Writer: Stephanie Salyers, Dylan Mulick
Artist: Leila Leiz
Thomas Chu
: Eugenio Perez Jr.
Editor: David Forrest
Publisher: 451 Media

A review by Amelia Wellman

NVRLNDRetellings of classic stories are all the rage. All the better if they’re violent, dark, and seriously twisted. NVRLND is the next retelling to do all of the above and do it pretty damn well. This modern, but just as magical, retelling of Peter Pan is being pitched as a story for anyone who never wants to give up, but may not live long enough to have a chance. This isn’t the Peter Pan that’s second star on the right, and straight on till morning.

NVRLND is sex, drug, and punk fuelled. Set in present day Hollywood, wallflower turned wild child Wendy Darling turns to the rave scene of the underground club NVRLND and falls for Peter, the lead singer of the band The Lost Boys. Meanwhile, Peter is mixed up with a tattoo artist who preys on the young by ‘hooking’ them on a designer drug known as Pixie Dust.

Classic stories retold in a new way run the risk of coming off as pretty… terrible, for lack of a nicer word. Sometimes it comes down to the wrong story the writer is trying to infuse with a modern, gritty atmosphere. But with NVRLND, it’s so far, so good and definitely an idea I’m surprised hasn’t been broached before. Peter is the lead singer in an underground rave band? There’s no better way to keep the smug little shit from growing up than to give him the fame, money, and sexual appeal of a rock star! And to have Hook as a pervy, hipster tattoo artist that goes after under-eighteen girls is a brilliant way to modernize the character’s villainy. As to why he goes after the girls that he does has yet to be revealed, but the guy has a curly moustache! It’s all very nefarious!

Besides Hook and Peter, we’re also introduced to Wendy, Tiger Lily, and get a brief glimpse at Tinkerbell. Wendy is a good girl gone bad, though there’s no hint yet as to why. Tiger Lily is a fierce fourteen year old Mexican girl. And Tinkerbell isn’t a fairy. She still remains silent, jealous, and wears her hair piled on top of her head, so it’s a Tink that’s easily the most true to the original character. While everyone seems to be acting true to character/like Hollywood teenagers to varying degrees, there are one or two passages that come off a little like people that aren’t modern teenagers trying their damnedest to come off as such. Peter calling Hook a ‘punk ass bitch’ is the most glaring one. I’m thinking that this will become less of a problem as the creators get to know their own characters and smooth down their rough edges.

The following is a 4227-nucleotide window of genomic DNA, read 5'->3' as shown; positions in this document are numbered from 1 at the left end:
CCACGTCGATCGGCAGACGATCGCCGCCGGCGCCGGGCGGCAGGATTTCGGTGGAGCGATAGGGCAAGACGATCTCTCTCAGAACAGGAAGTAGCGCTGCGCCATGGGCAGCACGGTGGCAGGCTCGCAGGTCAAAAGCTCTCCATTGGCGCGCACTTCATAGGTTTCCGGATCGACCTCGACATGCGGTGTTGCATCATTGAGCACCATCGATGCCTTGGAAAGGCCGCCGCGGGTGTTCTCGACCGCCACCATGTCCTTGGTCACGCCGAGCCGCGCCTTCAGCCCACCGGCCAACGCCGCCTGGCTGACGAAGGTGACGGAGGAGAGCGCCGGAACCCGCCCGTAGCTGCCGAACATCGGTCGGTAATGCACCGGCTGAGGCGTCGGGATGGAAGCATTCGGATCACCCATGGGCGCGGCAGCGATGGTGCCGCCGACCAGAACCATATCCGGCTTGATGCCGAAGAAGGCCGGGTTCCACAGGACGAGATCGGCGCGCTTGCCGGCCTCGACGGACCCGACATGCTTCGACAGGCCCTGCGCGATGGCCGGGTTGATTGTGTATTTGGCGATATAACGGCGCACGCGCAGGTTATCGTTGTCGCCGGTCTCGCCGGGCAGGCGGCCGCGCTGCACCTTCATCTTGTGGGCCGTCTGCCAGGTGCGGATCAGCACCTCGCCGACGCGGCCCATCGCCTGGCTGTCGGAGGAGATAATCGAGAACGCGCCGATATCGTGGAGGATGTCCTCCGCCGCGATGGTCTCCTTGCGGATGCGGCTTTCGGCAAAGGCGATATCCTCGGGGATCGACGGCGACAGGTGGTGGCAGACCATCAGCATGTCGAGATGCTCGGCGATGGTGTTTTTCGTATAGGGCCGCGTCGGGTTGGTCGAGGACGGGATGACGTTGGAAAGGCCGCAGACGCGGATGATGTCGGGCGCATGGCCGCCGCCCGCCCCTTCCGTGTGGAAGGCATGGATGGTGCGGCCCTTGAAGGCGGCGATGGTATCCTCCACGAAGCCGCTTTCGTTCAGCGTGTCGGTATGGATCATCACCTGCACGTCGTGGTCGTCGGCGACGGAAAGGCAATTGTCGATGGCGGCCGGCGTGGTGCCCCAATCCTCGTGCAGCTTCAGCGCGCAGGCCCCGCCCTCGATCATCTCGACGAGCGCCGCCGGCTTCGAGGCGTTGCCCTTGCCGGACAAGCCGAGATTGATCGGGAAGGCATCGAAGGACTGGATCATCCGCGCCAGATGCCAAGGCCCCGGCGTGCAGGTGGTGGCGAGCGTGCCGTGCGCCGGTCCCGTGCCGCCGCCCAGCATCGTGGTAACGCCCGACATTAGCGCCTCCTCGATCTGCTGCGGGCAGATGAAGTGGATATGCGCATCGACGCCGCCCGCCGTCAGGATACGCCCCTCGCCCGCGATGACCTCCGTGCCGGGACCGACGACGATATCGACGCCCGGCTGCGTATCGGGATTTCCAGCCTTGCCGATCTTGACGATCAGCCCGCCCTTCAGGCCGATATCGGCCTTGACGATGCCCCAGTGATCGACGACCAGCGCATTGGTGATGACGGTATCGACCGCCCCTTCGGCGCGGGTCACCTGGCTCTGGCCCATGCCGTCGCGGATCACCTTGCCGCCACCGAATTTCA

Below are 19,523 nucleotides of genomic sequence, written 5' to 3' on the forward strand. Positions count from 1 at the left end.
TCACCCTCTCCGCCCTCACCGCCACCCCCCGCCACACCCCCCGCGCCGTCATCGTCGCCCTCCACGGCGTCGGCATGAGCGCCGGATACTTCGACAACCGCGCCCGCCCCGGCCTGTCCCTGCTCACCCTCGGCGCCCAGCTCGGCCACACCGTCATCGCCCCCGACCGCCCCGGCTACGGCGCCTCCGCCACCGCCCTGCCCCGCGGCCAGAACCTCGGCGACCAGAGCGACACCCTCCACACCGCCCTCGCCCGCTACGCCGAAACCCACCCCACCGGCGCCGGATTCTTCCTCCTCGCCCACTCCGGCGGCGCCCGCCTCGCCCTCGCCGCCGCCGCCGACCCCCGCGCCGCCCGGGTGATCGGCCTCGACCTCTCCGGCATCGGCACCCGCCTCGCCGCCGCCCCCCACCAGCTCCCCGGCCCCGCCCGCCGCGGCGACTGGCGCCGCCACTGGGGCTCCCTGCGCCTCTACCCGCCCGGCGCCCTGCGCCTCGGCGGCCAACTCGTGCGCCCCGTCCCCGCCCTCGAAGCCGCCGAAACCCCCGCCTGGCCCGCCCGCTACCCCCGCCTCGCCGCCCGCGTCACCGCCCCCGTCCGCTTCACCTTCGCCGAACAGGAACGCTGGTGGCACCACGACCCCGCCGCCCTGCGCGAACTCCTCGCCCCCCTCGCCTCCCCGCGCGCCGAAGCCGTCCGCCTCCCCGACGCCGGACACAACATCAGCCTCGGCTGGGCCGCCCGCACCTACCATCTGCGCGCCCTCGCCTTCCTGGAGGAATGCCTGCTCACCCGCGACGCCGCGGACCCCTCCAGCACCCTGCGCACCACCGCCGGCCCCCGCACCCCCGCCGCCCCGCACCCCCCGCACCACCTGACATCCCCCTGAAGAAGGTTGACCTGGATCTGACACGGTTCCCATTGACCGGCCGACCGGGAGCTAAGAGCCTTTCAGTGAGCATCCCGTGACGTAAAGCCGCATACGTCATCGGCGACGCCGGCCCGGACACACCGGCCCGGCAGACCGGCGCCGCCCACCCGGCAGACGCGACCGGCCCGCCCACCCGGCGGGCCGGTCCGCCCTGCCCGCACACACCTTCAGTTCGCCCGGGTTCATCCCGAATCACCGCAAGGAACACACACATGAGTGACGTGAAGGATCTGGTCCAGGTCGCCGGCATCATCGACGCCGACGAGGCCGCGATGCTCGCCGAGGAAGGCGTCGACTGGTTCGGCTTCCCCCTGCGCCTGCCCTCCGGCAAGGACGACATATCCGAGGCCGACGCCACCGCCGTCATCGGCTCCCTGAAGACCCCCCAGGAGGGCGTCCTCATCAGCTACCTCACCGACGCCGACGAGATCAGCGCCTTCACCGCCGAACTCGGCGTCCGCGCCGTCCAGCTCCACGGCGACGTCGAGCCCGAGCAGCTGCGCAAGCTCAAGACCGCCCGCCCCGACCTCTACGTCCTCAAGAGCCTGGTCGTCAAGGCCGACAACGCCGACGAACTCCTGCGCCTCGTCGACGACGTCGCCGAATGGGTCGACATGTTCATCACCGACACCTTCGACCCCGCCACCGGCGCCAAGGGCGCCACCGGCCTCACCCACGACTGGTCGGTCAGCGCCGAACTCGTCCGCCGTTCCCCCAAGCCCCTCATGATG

While I loved the story, I’m torn on the art. My biggest complaint is that none of the characters are consistently beautiful, which is surprising because Leiz has drawn some very beautiful art. I noticed it most on Tiger, whose very expressive face drew the most attention throughout the panels she was featured in. It’s not a deal breaker as there is still beauty in the comic. The style is realistic with good proportions and expressive faces. Close up shots are highly detailed while wide shots are more basic and sparse. Chu’s bright and varied colour scheme ties it all together nicely.

The Verdict
Buy it
! I love the idea behind NVRLND #1 and I’m hoping it goes to the places I’m currently fanfiction-ing in my own mind! C’mon, issue one opens with Peter boning a girl on a pinball machine! The story pretty much, 100% promises to be a teenage sex romp through drugs and rock and roll, all with the familiar archetypes of Peter Pan to fall back on. It gives me more than enough happy thoughts to fly on!

Amelia Wellman
I read, I write, I play videogames, Ghostbusters is my favourite thing in the known universe, but quasars come in at a close second. I've been known to cry at the drop of a hat over happy and sad things alike. I've also been known to fly into a rage if things don't go my way, leading to many a fight in high school and breaking someone's nose on the TTC one time. I'm an anxious introvert but also a loud-mouthed bad influence. Especially on my cat. He learned it from watching me, okay!

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